At the end of 2021, Log4j (a Java-based logging utility) was victim to a vulnerability, Log4Shell, that put millions of computers at risk. Built by the Apache Software Foundation, Log4j is open-source software that records diagnostic information about systems and communicates them to users and administrators in a bid to keep things running smoothly.

However, in December 2021, the Log4Shell vulnerability meant attackers could break into systems, steal data, uncover logins and passwords, and unleash further malicious software. And with Log4j being used by a vast number of individuals and organizations, it put an extraordinary amount of users and businesses at risk of attack. This included Belgium’s Ministry of Defence, which revealed an attack on its systems in mid-December and Vietnam-based crypto platform Onus, which was found to be using a vulnerable version of Log4j.

Methodology and sources

To collate a list of software supply chain attacks, our researchers have searched through industry blogs, software logs, and vulnerability databases. Where possible, we have only included an attack if it led to the exploitation of a vulnerability. For example, ethical hacks or notifications of vulnerabilities before any illicit activities have been carried out haven’t been included. Attacks have only been included if they affect a software supply chain.

For the number of customers affected, this may include individual customers/records, or it may refer to the number of businesses impacted.

Categories for attack types and what was attacked were created using the European Union Agency for Cybersecurity’s (EINSA) Threat Landscape for Supply Chain Attacks report.

  • How was the supplier attacked?
    • Brute-force attack: e.g. guessing login details
    • Exploiting configuration vulnerability
    • Exploiting software vulnerability
    • Malware infection
    • Open-Source Intelligence (OSINT): e.g. finding usernames or other credentials online
    • Physical Attack or Modification: e.g. physical intrusion into the system or modifying hardware
    • Social Engineering: e.g. typosquatting, fake applications, phishing
  • What was attacked (supplier)?
    • Proprietary Code: e.g. software or source code that is produced by the supplier or software used by the supplier, such as plugins produced to work with the supplier’s software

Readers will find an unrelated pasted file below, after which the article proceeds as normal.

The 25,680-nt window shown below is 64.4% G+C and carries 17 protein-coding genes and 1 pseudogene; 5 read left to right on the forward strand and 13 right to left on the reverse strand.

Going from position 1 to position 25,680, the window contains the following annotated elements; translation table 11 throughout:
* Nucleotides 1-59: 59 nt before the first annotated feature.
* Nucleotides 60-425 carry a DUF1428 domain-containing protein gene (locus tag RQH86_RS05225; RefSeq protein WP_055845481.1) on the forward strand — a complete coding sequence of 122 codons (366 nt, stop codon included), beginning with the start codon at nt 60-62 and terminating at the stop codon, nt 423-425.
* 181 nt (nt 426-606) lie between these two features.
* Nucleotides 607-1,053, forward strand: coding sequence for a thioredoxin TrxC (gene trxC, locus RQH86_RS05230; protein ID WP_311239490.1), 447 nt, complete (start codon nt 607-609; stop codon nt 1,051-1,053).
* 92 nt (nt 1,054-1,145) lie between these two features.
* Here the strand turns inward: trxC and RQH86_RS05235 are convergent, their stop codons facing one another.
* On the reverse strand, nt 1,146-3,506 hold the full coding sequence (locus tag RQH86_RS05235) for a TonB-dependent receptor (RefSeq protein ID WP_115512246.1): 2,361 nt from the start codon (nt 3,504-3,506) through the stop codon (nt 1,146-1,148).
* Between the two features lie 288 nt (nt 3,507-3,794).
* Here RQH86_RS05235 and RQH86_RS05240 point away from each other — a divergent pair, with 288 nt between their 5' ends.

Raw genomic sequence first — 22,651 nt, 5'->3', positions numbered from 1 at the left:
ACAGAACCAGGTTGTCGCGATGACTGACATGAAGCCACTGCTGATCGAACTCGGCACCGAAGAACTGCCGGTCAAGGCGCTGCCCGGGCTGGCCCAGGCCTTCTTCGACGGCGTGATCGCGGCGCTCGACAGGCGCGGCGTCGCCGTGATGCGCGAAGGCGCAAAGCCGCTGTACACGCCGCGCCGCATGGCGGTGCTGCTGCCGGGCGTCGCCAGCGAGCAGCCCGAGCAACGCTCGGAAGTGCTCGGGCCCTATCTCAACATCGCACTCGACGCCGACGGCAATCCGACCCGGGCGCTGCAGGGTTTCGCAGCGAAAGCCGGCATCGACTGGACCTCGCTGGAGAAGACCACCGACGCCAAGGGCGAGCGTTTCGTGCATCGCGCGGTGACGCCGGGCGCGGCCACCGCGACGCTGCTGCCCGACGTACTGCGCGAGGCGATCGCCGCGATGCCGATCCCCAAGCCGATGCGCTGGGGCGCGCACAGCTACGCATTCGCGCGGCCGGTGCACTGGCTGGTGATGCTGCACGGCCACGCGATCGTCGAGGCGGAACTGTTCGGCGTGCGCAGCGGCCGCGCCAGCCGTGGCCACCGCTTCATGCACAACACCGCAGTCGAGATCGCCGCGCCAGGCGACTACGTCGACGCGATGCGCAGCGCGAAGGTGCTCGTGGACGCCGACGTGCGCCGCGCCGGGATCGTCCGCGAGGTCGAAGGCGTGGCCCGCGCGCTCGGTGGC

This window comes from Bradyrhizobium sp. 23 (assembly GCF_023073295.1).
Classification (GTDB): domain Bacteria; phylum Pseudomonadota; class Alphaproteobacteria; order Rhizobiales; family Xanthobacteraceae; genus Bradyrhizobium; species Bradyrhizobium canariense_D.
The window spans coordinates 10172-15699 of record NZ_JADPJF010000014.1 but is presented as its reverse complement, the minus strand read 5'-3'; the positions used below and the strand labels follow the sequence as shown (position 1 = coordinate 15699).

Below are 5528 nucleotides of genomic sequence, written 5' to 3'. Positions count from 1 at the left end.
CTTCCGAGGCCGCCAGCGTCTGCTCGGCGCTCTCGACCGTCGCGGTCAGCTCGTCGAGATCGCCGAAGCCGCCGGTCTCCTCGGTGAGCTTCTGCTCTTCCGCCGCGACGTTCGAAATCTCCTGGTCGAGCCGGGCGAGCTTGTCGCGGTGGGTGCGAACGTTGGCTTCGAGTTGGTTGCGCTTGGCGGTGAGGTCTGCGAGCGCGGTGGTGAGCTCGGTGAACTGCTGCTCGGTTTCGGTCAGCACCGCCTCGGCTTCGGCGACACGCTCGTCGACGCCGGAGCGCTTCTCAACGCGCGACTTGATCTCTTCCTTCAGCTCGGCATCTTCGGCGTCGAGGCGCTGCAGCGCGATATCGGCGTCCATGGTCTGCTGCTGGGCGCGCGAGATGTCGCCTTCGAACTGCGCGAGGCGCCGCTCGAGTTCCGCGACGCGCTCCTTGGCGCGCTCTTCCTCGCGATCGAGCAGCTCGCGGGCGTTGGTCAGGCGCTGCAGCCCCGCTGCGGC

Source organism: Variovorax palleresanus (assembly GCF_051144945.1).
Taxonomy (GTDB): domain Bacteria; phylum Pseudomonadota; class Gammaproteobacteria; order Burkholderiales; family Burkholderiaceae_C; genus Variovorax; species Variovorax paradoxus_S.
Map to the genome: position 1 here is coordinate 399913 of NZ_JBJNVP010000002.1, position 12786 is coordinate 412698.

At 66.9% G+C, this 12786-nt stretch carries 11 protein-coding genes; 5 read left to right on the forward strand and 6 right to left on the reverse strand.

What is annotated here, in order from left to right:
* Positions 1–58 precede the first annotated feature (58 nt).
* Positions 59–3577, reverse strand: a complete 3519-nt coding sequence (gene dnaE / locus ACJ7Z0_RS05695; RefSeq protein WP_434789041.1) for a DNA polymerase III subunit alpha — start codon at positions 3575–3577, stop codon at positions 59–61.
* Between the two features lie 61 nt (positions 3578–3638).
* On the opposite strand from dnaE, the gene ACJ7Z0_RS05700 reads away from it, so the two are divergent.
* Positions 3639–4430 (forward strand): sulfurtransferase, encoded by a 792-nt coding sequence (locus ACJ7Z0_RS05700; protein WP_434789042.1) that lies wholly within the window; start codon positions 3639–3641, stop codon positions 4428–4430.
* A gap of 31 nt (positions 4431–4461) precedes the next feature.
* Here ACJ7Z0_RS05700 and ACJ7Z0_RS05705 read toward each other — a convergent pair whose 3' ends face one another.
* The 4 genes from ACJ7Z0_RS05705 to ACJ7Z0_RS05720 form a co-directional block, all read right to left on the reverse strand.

• Open-source Code: e.g. software packages installed via third parties, e.g. RubyGems or npm
    • Configurations: e.g. API keys, passwords, URLs
    • Data: e.g. certificates, personal data, information about the supplier
    • Hardware: e.g. USBs, chips, valves
    • Processes: e.g. signing certificates processes, updates, or backups
    • People: specific targets identified by the attackers
  • How was the customer attacked?
    • Counterfeiting: e.g. creating a fake USB
    • Drive-by compromise: e.g. malicious website scripts used to infect users with malware
    • Malware infection: e.g. ransomware, backdoor, a remote access trojan (RAT)
    • Phishing: e.g. fake update notifications, fake apps, or messages impersonating the supplier
    • Physical Attack or Modification: e.g. physical intrusion into the system or modifying hardware
    • Trusted Relationship: e.g. trust an automatic update, trust a backup, or trust a certificate
  • What was attacked (customer)?
    • Business Data: e.g. emails, documents
    • Personal data: e.g. credentials, employee records, customer data
    • Financial: e.g. payment details, cryptocurrency
    • Software: e.g. access to software/code of the customer
    • Processes: e.g. access to the system of the customer, ability to unleash more malicious activities, ability to change software/app permissions
    • People: e.g. people targeted due to their knowledge or data
    • Bandwidth: e.g. use of bandwidth to spam others on a large-scale or unleash DDoS

For a full list of sources, please click here.

Data researchers: Charlotte Bond, Rebecca Moody